Almost exactly a year ago, on Aug. 16, 2018, I visited Jeffrey Epstein at his cavernous Manhattan mansion.The overriding impression I took away from our roughly 90-minute conversation was that Mr. Epstein knew an astonishing number of rich, famous and powerful people, and had photos to prove it. He also claimed to know a great deal about these people, some of it potentially damaging or embarrassing, including details about their supposed sexual proclivities and recreational drug use.
Mr. Epstein is routinely described as a billionaire and brilliant financier, and he rubbed elbows with the powerful, including former and future presidents. Even after his 2008 guilty plea in a prostitution case in Florida, he promoted himself as a financial wizard who used arcane mathematical models, and he often dropped the names of Nobel Prize-winning friends. He told potential clients that they had to invest a minimum of $1 billion. At his peak in the early 2000s, a magazine profile said he employed 150 people, some working out of the historic Villard Houses on Madison Avenue.Much of that appears to be an illusion, and there is little evidence that Mr. Epstein is a billionaire.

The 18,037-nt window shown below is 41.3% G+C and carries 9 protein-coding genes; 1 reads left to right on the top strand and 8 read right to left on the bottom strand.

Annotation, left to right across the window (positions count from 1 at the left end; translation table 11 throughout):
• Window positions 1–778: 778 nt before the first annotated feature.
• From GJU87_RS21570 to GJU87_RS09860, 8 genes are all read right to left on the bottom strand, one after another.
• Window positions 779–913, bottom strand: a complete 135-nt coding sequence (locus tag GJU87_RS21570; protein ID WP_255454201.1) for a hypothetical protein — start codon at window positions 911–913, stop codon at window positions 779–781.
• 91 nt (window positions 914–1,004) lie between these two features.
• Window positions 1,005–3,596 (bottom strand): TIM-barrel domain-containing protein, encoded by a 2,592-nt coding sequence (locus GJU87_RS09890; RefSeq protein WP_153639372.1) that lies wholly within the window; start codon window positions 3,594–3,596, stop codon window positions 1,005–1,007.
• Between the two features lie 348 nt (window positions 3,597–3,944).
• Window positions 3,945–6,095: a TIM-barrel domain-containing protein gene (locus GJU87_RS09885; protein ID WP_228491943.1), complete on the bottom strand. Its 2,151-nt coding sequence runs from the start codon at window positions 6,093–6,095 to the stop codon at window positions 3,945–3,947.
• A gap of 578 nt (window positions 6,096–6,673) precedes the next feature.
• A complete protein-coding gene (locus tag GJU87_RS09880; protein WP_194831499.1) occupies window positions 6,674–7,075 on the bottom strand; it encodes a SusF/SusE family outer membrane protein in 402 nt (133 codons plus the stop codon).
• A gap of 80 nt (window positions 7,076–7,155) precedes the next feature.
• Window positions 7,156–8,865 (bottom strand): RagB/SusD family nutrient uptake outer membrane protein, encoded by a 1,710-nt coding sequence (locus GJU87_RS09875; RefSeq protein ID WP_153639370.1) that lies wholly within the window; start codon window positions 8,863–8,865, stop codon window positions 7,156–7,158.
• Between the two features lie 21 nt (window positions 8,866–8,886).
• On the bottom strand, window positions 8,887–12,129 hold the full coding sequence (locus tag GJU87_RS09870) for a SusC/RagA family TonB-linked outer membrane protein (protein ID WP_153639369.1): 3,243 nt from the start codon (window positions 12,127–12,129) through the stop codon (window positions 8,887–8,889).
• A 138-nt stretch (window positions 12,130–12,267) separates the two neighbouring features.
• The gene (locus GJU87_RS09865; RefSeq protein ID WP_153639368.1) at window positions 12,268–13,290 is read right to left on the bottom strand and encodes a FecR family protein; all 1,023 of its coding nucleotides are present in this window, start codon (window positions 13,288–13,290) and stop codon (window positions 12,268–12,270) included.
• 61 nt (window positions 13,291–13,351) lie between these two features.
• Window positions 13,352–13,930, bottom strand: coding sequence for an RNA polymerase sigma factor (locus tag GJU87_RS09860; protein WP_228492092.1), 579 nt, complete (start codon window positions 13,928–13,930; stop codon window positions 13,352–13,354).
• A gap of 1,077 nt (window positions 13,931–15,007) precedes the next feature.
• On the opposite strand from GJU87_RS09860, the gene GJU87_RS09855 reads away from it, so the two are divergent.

The Trump administration’s practice of separating children from migrant families entering the United States violates their rights and international law, the United Nations human rights office said on Tuesday, urging an immediate halt to the practice.
Kim Yong-chol, a former North Korean spy master and vice chairman of its ruling Workers’ Party, had been the country’s most internationally visible diplomat in the past year, visiting the White House twice and leading negotiations for North Korean leader Kim Jong-un’s two summit meetings with President Trump. This week, leading South Korean newspapers reported Kim Yong-chol’s fall from grace. One of them, the conservative daily Chosun Ilbo, went so far as to report that Mr. Kim had been banished to forced labor, with many of his negotiating team members either executed or sent to prison camps.